5 Drinks to re-acclimate you to warm weather

    Suddenly, and without much warning, the frozen hellscape that was Winter Quarter appears to be lifting. The sun is out, birds are chirping and you no longer need to wear a Canada Goose indoors.

    While this might seem like a great time to go full-tilt and breakout your sundresses, Sperrys and summer drinks, it’s important to remember that there is a much needed acclimation period as we get used to this suddenly tolerable climate.

    To help you get used to the feeling of actually wanting to be outside instead of wrapping a scarf around your face and shuffling your way across sheets of ice in sub-zero temperatures, here are a few perfect transitional cocktail recipes.

    The Hurricane

    • 2 oz dark rum 
    • 1 oz passion fruit syrup 
    • 1 oz fresh-squeezed lemon juice

    Not only is a Hurricane an incredibly easy drink to make, but it’s the perfect thing to shepherd you from the dark, heavy concoctions you got used to guzzling from November through February.

    Rum is an ideal liquor for spring; it’s sugary and smooth, but the darker variants have a little more presence and a richer taste than white rum, which is almost exclusively saved for summer.

    Hemingway Daiquiri

    • 1 1/2 oz white rum 
    • 1 oz fresh Ruby Red grapefruit juice 
    • 1/2 oz fresh lime juice 
    • 1 teaspoon Maraschino liqueur

    The Hemingway Daiquiri is both an excellent twist on a pretty standard cocktail, thanks to the splash of grapefruit juice, and a drink with a great (and hopefully true) backstory.

    It was supposedly invented for Hemingway himself in Havana, Cuba by famous mixologist Constantino Ribalaigua Vert.

    This one is a little more involved than a Hurricane. While the white rum does have more of a summer vibe than a spring one, the grapefruit juice gives it some much-needed bite. Try it if you’re feeling especially literary this spring.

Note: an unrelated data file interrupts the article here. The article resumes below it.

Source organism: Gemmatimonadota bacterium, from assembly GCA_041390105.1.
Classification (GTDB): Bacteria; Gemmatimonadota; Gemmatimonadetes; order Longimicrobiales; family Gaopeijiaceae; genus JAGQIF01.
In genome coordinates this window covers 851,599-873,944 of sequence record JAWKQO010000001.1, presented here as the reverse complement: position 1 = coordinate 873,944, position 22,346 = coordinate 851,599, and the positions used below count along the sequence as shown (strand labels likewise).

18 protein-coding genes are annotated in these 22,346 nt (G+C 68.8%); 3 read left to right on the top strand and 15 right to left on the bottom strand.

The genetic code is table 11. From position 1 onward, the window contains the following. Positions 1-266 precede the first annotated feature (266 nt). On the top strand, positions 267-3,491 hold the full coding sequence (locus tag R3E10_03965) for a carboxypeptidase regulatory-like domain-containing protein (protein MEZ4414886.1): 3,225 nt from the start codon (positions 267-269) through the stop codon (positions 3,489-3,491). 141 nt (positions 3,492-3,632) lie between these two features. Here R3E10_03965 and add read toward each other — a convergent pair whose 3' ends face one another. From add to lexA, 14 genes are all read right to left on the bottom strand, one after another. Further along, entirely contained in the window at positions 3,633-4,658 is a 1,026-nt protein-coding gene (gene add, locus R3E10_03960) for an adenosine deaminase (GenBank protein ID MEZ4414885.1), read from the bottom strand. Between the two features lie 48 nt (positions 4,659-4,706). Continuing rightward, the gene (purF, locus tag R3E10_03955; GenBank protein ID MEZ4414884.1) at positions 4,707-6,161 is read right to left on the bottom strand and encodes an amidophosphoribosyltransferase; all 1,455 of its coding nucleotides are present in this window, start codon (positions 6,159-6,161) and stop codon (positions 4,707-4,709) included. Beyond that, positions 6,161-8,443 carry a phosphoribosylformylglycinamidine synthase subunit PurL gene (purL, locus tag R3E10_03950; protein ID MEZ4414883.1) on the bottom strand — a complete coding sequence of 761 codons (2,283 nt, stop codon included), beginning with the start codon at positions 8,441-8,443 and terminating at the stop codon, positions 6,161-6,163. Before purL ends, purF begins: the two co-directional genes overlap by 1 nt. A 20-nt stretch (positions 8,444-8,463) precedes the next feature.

Whiskey Lemonade 

    • ½ cup raw honey
    • ½ cup water 
    • 1-2 stems of your favorite herb (basil, rosemary, lavender or mint) with a few leaves reserved for garnish 
    • ¼ cup lemonade 
    • 1 shot good whiskey 
    • ¼ cup soda 
    • fresh lemon slices to garnish

    This recipe seems a little complex, and if you want to fully commit to a fantastic whiskey lemonade, it is well worth the effort.

    If however, you’re in the mood for a quantity over quality cocktail, you can simply substitute all of the garnishes for more whiskey and more lemonade.

    Lemonade is a quintessential springtime drink, and while adding vodka is always a staple, whiskey gives it a more complex taste and more character.

    Bee Tea

    • 2.5 oz Spring 44 Honey Vodka 
    • 1 oz strong brewed tea .25 oz lemon juice 
    • 1/4 oz agave nectar 

    Obviously you could substitute any other honey vodka (or just use honey and vodka if you’re feeling especially thrifty), but the real key here is the strength of the tea. A weak cup will lead to a watery tasting drink, so it’s important to really make sure it is steeped and ready to be drank when you’re preparing your Bee Tea. Also for best results, definitely stick to black tea. If you’re preparing in a pinch, premade ice tea is also an option, but for the true taste you have to put in the extra effort.

    Tall Tale

    • 2 oz Camarena Silver Tequila 
    • 1 oz lemon juice 
    • 1/2 oz agave nectar 
    • 2 cucumber wheels 
    • 2 blackberries 
    • 2 oz ginger beer

    While some people view tequila as a year-round drink, it is really best enjoyed in the year’s warmer months. It is often difficult to find a more complicated drink mix that makes use of the agave-based beverage, but the Tall Tale is the perfect springtime cocktail. The tequila and citrusy notes make it perfect for outdoor consumption, while the ginger beer gives the drink some much needed body and heft. For the particular brand, I’d recommend Fever-Tree.


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